For example, the capac unku was a rich and powerful shirt worn by Inka Roca, the king. Inka royal clothing featured tocapu, an art of geometric figures enclosed by rectangles or squares. These motifs were used to signify the status of the wearer. Here too, different designs represented different ranks and titles.
In addition, the designs and motifs of the Unku were also influenced by regional styles and techniques, reflecting the syncretic relationship between the imperial Inka and the local communities of the provinces integrated into the empire. The intricate designs and specific usage of the garments demonstrate the importance of dress and material culture in the Inka social hierarchy.
Example of style used in local artwork as evidenced outside a cave in a pictograph with red and white squares on the steep valley wall upstream from Vitor canyon. (Correa-Lau, J., et. al. / CC BY 4.0 )
Inka Tunics Provide Tangible Evidence of Cultural Fusion
As the Inka Empire expanded its territory, such as with its colonization of Chile, it absorbed several social groups, each with their own traditional way of producing material culture. The empire imposed a set of state canons, which were systematically reproduced throughout the empire. Weaving agents, despite being subject to state canons, also applied their own thought processes and expertise to their craft. In doing so, they imbued fabrics with attributes from their own cultural traditions.
The relationship between state and local knowledge was crucial, as it brought agents into a dialectical arena in which state ideologies could be negotiated. The success of the Inka State, despite the scale of its social and military structure, depended largely on the agreements reached, peacefully or belligerently, with the local communities of the provinces integrated into the empire. Among the dialectical scenarios was the textile industry, in which the technical and idiosyncratic canons of the state were negotiated with those of the communities themselves.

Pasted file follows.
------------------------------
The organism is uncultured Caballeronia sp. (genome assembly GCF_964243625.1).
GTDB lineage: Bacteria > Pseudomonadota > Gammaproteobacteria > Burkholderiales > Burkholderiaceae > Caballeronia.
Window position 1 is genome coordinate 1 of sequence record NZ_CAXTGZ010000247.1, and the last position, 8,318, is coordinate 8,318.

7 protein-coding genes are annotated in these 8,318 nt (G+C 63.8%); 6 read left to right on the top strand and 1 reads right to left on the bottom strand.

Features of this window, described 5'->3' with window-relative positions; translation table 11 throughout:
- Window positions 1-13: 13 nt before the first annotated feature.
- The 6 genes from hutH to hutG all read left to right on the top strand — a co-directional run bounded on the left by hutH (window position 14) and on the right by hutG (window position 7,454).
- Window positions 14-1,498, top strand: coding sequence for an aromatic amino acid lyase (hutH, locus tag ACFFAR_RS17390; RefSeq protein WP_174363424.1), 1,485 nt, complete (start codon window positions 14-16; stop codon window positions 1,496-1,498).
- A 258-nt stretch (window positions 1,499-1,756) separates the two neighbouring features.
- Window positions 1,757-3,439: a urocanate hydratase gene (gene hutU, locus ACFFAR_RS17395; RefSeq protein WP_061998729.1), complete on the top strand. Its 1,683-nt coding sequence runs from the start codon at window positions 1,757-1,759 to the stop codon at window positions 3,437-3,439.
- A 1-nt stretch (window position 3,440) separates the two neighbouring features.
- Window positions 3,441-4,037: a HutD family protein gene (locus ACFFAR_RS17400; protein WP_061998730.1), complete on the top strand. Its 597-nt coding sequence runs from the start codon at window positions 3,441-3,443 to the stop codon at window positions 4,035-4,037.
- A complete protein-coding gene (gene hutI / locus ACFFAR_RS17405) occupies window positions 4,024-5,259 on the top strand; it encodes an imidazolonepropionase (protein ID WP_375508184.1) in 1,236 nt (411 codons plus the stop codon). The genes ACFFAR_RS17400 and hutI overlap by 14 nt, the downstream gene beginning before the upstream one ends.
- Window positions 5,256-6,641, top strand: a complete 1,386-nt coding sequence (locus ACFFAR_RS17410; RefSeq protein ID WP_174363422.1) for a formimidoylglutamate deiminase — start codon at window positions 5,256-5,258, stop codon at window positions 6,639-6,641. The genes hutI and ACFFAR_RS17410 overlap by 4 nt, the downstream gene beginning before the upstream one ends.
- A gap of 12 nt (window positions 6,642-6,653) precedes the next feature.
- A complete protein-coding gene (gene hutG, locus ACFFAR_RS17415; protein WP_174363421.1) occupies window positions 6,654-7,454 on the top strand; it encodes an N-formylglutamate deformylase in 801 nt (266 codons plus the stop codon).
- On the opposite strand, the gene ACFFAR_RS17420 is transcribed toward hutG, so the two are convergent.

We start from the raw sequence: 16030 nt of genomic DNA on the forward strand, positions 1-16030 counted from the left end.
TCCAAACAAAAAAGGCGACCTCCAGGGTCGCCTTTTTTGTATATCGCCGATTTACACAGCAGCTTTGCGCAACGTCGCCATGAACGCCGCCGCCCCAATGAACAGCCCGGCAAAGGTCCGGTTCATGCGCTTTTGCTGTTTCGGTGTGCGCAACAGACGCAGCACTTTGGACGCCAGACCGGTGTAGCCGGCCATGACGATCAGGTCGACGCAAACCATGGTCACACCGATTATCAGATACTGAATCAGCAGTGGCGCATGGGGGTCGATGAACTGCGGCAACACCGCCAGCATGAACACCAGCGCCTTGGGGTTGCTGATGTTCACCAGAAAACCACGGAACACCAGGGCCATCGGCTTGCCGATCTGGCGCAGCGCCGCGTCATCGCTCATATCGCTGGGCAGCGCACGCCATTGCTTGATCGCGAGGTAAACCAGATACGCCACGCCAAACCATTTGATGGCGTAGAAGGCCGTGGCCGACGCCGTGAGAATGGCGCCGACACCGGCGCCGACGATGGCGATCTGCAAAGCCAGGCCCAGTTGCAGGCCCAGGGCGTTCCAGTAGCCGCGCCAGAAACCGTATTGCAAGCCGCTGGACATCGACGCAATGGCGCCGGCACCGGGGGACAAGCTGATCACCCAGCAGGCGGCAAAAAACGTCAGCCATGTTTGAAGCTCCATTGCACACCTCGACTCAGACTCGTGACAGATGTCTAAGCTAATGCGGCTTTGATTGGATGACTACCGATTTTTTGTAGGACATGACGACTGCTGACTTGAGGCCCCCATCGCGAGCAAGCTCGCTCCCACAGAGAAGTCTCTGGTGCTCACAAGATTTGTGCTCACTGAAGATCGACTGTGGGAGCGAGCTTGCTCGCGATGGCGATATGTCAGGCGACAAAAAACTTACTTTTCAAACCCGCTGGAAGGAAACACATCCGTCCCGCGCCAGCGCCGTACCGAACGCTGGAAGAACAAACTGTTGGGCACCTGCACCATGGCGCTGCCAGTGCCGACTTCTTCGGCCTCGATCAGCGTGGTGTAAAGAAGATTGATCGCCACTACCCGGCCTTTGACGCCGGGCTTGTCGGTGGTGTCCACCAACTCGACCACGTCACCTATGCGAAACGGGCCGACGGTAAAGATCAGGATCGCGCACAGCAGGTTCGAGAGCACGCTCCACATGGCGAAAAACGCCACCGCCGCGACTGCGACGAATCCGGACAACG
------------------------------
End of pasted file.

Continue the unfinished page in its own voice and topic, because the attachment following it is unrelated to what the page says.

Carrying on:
The textiles produced in this way displayed visible adherence to state canons, while local hallmarks were ingrained in less obvious technical, formal and aesthetic features. This syncretic relationship between the state (imperial Inka) and the provincial or local communities (provincial Inka) was reflected and shaped in the combination of techniques and styles, as can be evidenced in the Inka tunic under examination.
In summation, the unkus materially visualized the dialectical relationship between the state and the local communities. “The unku, as symbols of imperial power, are key elements for materially visualizing the dialectical relationship between the state and the local communities,” concluded the authors in their study.
Top image: Image depicting the Inka tunic or Unku found in northern Chile from the wearer’s point of view. Source: Correa-Lau, J., et. al. / CC BY 4.0
By Sahir Pandey
Correa-Lau, J., et. al. 8 February 2023. “Inka Unku: Imperial or provincial? State-local relations” in PLOS One . Available at: https://doi.org/10.1371/journal.pone.0280511
Paola, S. 14 February 2023. “Una túnica preservada ilustra la cultura provincial del Imperio Inca” [A preserved robe illustrates the provincial culture of the Inca Empire] in notimérica. Available at: https://www.notimerica.com/ciencia-tecnologia/noticia-tunica-preservada-ilustra-cultura-provincial-imperio-inca-20230214165029.html